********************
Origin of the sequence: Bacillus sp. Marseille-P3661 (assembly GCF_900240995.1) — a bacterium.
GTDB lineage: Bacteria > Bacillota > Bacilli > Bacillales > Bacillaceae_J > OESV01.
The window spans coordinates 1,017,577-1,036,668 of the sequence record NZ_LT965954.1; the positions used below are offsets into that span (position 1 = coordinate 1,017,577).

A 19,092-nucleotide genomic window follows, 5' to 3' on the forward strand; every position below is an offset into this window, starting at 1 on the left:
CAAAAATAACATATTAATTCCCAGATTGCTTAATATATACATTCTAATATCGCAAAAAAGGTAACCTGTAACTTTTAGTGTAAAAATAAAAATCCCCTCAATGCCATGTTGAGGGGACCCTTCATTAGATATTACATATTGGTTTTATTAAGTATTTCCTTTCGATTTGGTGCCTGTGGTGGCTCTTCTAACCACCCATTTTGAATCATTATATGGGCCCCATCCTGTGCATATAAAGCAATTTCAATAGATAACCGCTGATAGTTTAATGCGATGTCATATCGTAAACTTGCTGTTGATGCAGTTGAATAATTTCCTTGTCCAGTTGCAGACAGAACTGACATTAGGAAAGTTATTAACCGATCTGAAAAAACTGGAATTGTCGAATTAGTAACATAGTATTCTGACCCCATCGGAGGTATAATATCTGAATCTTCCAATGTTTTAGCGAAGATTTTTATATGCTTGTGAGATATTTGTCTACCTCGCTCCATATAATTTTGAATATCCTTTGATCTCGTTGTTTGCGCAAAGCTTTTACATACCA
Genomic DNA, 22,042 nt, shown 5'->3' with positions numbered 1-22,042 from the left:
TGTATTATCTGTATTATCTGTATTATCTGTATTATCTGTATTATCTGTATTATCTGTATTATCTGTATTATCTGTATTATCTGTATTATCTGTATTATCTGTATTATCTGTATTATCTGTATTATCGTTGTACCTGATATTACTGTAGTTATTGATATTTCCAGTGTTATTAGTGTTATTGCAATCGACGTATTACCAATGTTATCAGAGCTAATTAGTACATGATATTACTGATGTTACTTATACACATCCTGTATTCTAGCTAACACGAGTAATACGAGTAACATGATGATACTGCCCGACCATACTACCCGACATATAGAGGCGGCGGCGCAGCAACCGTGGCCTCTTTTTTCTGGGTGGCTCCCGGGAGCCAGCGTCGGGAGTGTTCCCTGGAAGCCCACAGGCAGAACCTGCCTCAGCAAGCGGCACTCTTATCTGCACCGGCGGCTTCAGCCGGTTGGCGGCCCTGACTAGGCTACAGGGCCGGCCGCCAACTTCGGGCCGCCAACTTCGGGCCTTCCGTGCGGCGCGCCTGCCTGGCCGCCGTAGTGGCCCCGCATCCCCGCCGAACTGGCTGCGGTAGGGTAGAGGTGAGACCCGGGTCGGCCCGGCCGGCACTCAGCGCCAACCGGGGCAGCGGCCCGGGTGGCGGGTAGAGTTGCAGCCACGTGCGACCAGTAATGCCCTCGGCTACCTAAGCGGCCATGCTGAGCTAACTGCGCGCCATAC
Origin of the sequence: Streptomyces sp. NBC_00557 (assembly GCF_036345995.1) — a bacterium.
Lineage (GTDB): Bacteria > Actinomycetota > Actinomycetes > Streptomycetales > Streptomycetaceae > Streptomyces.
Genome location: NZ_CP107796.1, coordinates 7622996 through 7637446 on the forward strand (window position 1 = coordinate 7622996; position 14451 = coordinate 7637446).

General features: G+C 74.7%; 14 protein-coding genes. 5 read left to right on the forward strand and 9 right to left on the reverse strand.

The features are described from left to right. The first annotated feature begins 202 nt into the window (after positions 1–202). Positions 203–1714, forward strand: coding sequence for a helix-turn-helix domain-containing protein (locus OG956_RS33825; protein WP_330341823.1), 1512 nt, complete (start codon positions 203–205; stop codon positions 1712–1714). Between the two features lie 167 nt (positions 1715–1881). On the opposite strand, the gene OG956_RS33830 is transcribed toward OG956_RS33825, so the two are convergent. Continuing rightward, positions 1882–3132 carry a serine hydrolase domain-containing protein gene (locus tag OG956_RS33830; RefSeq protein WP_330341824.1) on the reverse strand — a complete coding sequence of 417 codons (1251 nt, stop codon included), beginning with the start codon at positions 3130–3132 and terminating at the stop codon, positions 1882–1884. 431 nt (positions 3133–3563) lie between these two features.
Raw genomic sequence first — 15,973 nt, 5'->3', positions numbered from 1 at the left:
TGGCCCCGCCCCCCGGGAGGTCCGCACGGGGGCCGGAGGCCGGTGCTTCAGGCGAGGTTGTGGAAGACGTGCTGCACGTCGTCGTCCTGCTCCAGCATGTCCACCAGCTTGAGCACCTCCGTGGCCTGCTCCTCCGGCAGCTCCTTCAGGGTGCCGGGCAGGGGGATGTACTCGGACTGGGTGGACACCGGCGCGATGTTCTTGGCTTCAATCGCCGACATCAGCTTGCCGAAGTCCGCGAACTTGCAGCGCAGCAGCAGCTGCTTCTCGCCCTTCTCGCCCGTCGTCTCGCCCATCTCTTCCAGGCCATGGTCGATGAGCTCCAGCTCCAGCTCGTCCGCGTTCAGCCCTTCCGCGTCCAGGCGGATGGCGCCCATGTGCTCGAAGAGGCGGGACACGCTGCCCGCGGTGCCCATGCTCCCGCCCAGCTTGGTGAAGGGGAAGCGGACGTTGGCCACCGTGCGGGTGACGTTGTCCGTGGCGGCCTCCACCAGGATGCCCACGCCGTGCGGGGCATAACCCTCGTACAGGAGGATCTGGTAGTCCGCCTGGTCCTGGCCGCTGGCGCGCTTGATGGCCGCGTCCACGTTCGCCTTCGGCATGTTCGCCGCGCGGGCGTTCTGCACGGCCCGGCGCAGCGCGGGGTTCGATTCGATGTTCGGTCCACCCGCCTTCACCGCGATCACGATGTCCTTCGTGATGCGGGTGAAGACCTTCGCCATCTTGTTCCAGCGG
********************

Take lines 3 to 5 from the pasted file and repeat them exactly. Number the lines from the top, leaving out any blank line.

The window spans coordinates 1,017,577-1,036,668 of the sequence record NZ_LT965954.1; the positions used below are offsets into that span (position 1 = coordinate 1,017,577).

A 19,092-nucleotide genomic window follows, 5' to 3' on the forward strand; every position below is an offset into this window, starting at 1 on the left:
CAAAAATAACATATTAATTCCCAGATTGCTTAATATATACATTCTAATATCGCAAAAAAGGTAACCTGTAACTTTTAGTGTAAAAATAAAAATCCCCTCAATGCCATGTTGAGGGGACCCTTCATTAGATATTACATATTGGTTTTATTAAGTATTTCCTTTCGATTTGGTGCCTGTGGTGGCTCTTCTAACCACCCATTTTGAATCATTATATGGGCCCCATCCTGTGCATATAAAGCAATTTCAATAGATAACCGCTGATAGTTTAATGCGATGTCATATCGTAAACTTGCTGTTGATGCAGTTGAATAATTTCCTTGTCCAGTTGCAGACAGAACTGACATTAGGAAAGTTATTAACCGATCTGAAAAAACTGGAATTGTCGAATTAGTAACATAGTATTCTGACCCCATCGGAGGTATAATATCTGAATCTTCCAATGTTTTAGCGAAGATTTTTATATGCTTGTGAGATATTTGTCTACCTCGCTCCATATAATTTTGAATATCCTTTGATCTCGTTGTTTGCGCAAAGCTTTTACATACCA